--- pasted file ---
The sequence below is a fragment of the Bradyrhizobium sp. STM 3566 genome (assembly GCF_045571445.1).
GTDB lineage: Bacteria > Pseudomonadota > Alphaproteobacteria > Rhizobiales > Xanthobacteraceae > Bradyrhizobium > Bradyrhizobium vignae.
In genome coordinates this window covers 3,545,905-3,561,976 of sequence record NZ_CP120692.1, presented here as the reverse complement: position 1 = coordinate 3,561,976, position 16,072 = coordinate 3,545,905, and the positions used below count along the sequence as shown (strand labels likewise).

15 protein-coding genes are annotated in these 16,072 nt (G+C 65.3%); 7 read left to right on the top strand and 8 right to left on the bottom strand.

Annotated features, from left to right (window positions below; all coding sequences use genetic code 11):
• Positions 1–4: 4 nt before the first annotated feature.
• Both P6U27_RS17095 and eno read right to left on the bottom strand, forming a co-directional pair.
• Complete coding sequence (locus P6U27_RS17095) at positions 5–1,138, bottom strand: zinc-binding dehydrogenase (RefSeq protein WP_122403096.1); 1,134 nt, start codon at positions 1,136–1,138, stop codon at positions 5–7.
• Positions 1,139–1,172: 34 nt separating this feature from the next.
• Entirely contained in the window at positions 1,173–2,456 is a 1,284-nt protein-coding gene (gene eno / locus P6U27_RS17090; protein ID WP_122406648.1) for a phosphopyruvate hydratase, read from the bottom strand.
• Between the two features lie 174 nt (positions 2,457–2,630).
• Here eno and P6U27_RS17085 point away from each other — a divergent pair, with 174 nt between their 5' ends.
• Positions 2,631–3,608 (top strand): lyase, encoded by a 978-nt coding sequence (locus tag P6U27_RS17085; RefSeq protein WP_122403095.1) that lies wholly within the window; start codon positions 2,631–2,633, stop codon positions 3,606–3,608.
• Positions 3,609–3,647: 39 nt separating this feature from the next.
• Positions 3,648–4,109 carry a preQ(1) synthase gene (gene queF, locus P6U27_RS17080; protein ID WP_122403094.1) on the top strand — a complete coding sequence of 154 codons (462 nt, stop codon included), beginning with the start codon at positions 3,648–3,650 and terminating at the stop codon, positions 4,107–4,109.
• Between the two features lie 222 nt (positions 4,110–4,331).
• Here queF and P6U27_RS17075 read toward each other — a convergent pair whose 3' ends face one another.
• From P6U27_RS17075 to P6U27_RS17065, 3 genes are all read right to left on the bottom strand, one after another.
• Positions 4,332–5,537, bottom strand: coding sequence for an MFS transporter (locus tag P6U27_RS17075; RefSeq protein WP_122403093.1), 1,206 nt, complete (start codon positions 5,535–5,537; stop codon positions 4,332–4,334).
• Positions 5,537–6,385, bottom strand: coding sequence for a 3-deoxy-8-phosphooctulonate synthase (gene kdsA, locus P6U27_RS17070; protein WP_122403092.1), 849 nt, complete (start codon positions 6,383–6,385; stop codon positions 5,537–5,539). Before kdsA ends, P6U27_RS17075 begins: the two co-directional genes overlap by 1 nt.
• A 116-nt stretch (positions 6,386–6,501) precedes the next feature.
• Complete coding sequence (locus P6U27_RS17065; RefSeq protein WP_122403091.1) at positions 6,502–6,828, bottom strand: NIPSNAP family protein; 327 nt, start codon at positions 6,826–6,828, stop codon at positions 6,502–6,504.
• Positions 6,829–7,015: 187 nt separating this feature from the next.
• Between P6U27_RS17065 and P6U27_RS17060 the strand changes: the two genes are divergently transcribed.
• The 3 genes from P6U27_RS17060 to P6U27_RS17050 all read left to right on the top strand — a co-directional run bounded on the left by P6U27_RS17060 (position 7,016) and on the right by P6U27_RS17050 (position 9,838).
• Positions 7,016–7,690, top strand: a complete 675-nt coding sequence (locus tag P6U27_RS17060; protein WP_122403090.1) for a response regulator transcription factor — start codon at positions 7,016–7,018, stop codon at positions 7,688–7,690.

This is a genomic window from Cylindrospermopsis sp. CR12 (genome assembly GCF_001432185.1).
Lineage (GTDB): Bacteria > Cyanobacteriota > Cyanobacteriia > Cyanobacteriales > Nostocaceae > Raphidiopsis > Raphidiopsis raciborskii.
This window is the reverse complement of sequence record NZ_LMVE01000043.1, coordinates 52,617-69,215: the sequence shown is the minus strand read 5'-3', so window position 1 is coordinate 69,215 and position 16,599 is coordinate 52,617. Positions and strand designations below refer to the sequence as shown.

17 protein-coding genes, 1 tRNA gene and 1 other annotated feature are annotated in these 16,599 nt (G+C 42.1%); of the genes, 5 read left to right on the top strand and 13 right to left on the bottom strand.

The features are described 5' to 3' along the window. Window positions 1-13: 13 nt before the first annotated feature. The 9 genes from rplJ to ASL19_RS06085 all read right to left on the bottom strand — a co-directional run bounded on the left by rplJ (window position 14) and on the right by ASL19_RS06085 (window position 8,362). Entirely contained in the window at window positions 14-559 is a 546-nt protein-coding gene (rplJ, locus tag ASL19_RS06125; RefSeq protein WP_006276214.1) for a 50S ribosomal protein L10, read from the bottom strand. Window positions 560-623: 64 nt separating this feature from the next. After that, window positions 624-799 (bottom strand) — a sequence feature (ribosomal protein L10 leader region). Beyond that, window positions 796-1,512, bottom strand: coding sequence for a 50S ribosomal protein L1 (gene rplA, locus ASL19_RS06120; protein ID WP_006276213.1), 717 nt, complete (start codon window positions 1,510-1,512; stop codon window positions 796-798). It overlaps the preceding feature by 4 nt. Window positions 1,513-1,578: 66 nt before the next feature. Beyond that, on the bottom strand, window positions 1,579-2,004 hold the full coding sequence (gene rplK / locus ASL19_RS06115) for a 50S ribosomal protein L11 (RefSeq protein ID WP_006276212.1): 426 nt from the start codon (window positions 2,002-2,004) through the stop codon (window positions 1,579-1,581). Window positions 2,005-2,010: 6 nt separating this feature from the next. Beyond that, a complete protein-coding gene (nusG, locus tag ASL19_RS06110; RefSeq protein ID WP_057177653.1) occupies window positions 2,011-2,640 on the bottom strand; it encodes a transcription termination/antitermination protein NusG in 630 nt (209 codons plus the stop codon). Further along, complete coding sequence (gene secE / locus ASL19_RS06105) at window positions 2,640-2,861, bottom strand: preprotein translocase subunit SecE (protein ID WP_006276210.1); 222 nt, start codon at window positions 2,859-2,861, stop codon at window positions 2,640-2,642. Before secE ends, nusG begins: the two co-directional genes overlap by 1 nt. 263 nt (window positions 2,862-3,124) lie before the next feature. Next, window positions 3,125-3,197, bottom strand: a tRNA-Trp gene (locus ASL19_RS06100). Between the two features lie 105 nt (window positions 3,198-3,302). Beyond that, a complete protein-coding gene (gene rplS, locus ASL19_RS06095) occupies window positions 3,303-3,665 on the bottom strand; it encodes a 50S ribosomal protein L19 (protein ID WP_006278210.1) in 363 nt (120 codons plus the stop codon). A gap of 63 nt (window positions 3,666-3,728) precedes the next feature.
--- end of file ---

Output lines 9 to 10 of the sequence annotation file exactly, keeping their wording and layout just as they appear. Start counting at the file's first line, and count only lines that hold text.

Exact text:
• Positions 1,139–1,172: 34 nt separating this feature from the next.
• Entirely contained in the window at positions 1,173–2,456 is a 1,284-nt protein-coding gene (gene eno / locus P6U27_RS17090; protein ID WP_122406648.1) for a phosphopyruvate hydratase, read from the bottom strand.